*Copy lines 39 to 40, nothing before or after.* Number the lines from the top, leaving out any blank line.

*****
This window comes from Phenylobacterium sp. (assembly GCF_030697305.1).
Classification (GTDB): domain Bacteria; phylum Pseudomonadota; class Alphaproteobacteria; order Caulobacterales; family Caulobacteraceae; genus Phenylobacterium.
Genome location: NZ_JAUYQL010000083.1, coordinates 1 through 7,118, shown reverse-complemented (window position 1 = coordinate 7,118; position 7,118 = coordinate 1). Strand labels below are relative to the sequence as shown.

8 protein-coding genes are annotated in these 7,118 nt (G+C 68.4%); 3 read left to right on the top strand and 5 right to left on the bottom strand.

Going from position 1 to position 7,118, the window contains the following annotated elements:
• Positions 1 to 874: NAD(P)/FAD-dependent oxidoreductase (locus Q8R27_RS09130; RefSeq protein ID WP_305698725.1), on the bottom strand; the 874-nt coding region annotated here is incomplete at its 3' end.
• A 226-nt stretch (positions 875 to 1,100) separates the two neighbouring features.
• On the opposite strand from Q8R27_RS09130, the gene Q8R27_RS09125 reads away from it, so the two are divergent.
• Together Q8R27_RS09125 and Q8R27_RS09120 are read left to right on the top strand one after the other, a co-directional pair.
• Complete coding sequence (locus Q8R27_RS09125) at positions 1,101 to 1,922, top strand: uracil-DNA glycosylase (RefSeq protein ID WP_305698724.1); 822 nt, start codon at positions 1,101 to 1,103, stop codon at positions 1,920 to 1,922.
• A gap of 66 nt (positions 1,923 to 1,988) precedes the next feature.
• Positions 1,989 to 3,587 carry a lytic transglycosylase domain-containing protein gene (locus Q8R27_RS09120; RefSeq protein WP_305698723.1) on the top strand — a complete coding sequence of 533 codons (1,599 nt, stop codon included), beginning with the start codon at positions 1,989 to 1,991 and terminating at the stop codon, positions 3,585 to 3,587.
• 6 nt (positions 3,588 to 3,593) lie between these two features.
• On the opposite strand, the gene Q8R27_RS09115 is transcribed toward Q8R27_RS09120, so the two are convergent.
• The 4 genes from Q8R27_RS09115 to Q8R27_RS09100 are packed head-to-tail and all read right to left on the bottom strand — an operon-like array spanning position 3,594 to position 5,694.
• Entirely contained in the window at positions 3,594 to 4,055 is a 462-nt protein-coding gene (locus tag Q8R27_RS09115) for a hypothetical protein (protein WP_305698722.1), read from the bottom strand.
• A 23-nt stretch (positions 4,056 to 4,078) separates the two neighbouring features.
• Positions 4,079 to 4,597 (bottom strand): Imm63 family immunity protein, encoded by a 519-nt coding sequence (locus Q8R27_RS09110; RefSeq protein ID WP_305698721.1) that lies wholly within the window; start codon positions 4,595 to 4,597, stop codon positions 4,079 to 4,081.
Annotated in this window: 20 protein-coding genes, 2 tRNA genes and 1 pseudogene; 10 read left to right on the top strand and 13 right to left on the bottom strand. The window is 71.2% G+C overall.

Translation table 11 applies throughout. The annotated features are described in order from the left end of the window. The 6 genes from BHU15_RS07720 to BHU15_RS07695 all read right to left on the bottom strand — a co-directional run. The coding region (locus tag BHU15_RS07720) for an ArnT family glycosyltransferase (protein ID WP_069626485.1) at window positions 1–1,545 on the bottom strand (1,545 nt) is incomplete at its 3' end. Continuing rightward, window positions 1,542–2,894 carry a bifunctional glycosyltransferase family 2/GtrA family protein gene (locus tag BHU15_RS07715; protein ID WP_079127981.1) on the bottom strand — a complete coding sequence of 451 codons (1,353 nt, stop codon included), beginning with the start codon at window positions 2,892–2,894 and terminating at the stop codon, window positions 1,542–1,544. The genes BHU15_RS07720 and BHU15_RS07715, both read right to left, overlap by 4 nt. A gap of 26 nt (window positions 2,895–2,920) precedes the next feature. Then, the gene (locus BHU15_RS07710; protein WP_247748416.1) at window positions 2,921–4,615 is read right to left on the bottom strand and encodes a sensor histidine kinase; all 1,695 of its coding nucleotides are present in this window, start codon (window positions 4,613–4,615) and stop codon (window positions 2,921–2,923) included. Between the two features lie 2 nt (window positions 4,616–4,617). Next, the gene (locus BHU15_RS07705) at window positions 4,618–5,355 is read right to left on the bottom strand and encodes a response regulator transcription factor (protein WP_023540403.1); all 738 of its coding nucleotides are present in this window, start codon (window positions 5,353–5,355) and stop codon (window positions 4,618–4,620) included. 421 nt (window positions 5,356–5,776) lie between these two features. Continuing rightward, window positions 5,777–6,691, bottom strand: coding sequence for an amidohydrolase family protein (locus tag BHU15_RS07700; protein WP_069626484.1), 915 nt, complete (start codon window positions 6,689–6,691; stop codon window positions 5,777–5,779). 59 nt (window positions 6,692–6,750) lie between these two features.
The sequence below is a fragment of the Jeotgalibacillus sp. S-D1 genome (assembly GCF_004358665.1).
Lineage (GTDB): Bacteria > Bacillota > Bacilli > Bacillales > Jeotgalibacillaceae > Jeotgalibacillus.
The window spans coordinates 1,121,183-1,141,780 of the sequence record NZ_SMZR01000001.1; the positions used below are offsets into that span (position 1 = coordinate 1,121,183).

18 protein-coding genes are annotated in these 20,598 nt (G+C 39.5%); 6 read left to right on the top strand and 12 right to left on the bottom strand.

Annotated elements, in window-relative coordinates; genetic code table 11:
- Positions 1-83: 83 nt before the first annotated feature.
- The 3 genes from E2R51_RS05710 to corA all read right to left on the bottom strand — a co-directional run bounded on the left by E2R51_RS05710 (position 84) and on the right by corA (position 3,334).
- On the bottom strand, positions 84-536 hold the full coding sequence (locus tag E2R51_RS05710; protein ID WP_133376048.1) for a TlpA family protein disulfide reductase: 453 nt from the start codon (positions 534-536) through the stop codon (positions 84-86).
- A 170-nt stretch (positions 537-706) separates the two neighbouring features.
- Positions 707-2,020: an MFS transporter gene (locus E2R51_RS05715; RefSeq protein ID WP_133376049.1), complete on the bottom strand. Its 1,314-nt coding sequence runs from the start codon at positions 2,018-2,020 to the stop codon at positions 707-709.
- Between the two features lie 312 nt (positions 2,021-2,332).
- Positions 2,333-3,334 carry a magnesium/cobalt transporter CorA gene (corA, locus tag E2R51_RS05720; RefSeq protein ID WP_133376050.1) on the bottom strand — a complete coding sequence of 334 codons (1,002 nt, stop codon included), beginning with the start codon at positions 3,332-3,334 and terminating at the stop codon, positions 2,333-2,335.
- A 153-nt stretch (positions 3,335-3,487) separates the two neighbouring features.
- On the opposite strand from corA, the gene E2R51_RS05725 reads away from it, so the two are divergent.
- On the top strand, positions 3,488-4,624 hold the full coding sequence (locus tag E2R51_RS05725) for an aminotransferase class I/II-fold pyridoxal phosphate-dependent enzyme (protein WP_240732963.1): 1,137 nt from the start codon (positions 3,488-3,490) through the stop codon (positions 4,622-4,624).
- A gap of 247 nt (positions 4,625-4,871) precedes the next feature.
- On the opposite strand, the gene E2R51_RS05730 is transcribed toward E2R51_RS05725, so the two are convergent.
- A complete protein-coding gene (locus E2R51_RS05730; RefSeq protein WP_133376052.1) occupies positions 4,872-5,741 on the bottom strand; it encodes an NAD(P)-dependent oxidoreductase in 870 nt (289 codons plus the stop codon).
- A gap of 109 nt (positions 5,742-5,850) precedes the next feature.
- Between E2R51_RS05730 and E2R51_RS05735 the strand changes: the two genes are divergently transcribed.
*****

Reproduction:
- A gap of 109 nt (positions 5,742-5,850) precedes the next feature.
- Between E2R51_RS05730 and E2R51_RS05735 the strand changes: the two genes are divergently transcribed.